Bishop Geoff Peddle, whose diocese of Eastern Newfoundland and Labrador hosted the meeting, said that Newfoundland and Athabasca have “vastly different church cultures and ways of operating,” and this needs to be taken into account when doing ministry.

“In Newfoundland, religion…church membership is still culturally very evident beyond the visible church,” he explained. “[Newfoundlander’s] membership is sometimes not very strongly expressed, and yet they still have a desire for the sacraments of the church and the pastoral ministry of the church at key moments of change in life—birth, confirmation, marriage, death and other kinds of pastoral crises.”

Peddle noted that for many Newfoundlanders, the strongest point of religious identification is the home parish, and that sometimes this can be an impediment to their spiritual growth while away from home.

“They’ve retained their relationship and membership with the church in Newfoundland, and that, I think, in an unfortunate way prevents them from putting down the roots they should be putting down out there,” he said.

The challenge that Atlantic and Athabasca clergy need to address, Lawton and Peddle said, is how to encourage Easterners to get involved in the church where they are living, while still affirming their ties to their home parishes.

Part of this might mean re-imagining what membership looks like, Neufeld suggested. Old models based on stable residency do not reflect the reality for migrant workers and expatriates. Rather than feeling they need to sever ties with their home parish and build new ones in Alberta, they should be encouraged to feel at home in both.  

“We’re not trying to take away from somebody’s tradition or connection to their home parish. If they want to baptize a child in Newfoundland, for example, we want to do everything we can to encourage that,” he said. “We share people.”

According to a report written by Leer, the meetings in Newfoundland and New Brunswick have led to a few concrete plans for partnership. Representatives from the dioceses involved will attend each other’s synods and Atlantic Anglicans currently active in churches in Athabasca will be encouraged to reach out to their fellow Easterners. A brochure about Athabasca will also be distributed in the Maritimes and Newfoundland, and Lawton has said he will invite the Newfoundland bishops to tour Athabasca sometime in the near future.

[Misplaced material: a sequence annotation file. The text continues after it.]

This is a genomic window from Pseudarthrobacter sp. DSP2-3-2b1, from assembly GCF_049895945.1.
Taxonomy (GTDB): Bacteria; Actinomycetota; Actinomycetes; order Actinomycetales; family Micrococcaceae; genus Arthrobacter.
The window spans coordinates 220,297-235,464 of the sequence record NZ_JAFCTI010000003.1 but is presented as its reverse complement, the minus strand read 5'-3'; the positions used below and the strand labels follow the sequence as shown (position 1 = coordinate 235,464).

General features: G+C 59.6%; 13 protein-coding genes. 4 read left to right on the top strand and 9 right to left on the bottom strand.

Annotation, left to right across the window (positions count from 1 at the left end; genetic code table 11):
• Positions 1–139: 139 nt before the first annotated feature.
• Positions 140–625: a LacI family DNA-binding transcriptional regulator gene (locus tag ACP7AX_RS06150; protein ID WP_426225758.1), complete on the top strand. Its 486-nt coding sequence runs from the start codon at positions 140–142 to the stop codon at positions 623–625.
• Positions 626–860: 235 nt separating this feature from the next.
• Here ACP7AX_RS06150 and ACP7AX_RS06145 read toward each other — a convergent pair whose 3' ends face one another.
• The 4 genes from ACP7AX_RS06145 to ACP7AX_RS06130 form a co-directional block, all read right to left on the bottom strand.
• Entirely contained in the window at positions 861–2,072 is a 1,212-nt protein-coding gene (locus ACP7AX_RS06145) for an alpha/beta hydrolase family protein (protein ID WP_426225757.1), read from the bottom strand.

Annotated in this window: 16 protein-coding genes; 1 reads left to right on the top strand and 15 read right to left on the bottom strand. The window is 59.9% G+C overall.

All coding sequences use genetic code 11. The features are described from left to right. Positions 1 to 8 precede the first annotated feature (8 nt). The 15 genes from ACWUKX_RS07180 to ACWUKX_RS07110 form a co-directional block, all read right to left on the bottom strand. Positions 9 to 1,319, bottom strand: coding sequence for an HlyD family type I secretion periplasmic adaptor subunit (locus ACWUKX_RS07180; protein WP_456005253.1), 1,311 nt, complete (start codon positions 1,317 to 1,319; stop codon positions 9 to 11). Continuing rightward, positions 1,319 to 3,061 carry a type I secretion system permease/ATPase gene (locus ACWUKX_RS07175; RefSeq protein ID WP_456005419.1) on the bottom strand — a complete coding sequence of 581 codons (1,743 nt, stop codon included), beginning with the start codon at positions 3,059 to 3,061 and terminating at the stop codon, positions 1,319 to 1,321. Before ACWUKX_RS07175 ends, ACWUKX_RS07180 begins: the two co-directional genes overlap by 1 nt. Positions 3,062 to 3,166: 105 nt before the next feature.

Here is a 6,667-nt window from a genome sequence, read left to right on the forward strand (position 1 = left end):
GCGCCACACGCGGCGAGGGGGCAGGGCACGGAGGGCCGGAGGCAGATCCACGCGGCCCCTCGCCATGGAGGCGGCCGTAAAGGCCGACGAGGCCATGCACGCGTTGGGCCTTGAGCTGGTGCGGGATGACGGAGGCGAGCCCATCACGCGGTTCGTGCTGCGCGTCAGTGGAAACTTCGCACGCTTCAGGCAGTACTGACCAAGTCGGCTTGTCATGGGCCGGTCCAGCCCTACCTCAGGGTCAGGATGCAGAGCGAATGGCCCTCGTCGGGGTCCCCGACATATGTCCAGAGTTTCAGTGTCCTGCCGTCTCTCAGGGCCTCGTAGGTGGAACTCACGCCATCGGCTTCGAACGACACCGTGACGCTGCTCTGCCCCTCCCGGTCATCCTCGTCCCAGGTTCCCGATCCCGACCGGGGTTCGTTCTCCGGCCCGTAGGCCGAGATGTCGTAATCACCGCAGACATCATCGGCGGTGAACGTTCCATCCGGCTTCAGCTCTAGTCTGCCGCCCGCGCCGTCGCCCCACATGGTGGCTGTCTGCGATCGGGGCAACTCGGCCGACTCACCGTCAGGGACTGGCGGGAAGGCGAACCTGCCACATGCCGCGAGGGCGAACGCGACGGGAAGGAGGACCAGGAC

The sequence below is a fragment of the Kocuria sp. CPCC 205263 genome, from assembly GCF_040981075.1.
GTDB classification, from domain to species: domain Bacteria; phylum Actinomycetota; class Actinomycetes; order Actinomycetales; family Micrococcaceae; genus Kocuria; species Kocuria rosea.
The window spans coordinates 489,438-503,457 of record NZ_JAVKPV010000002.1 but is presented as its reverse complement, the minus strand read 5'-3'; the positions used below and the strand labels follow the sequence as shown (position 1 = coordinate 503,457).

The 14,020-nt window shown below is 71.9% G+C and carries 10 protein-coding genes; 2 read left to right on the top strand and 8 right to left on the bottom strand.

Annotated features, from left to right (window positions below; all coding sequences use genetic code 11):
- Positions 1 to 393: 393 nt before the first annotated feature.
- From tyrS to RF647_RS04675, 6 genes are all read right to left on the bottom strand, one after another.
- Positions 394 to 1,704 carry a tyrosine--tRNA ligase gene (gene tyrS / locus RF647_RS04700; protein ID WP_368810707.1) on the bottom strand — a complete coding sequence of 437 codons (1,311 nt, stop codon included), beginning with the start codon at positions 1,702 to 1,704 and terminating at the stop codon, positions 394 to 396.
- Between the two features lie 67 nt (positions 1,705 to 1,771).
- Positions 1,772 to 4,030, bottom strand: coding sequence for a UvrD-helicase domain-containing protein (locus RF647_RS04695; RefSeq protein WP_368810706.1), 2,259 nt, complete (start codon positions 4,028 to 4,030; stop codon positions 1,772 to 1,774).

For Lawton—who also plans on writing regularly for the Anglican Life, the paper that serves the dioceses of Newfoundland and Labrador—communicating to Anglicans from the east coast that participation both at home and away is possible is the first step toward bringing them more fully into the life of the church in Alberta.  

“What we want to convey is…that message that you’re not betraying the parish you came from by becoming a part of one here,” he said. “We’re happy to be their temporary home away from home.”

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By André Forget| December, 21 2015
Categories:  News|National News

About the Author

André Forget

André Forget

André Forget joined the Anglican Journal in 2014 as staff writer and social media lead. He also serves as managing editor of Whether Magazine, and his writing has appeared in The Dalhousie Review, The Winnipeg Review, and the Town Crier.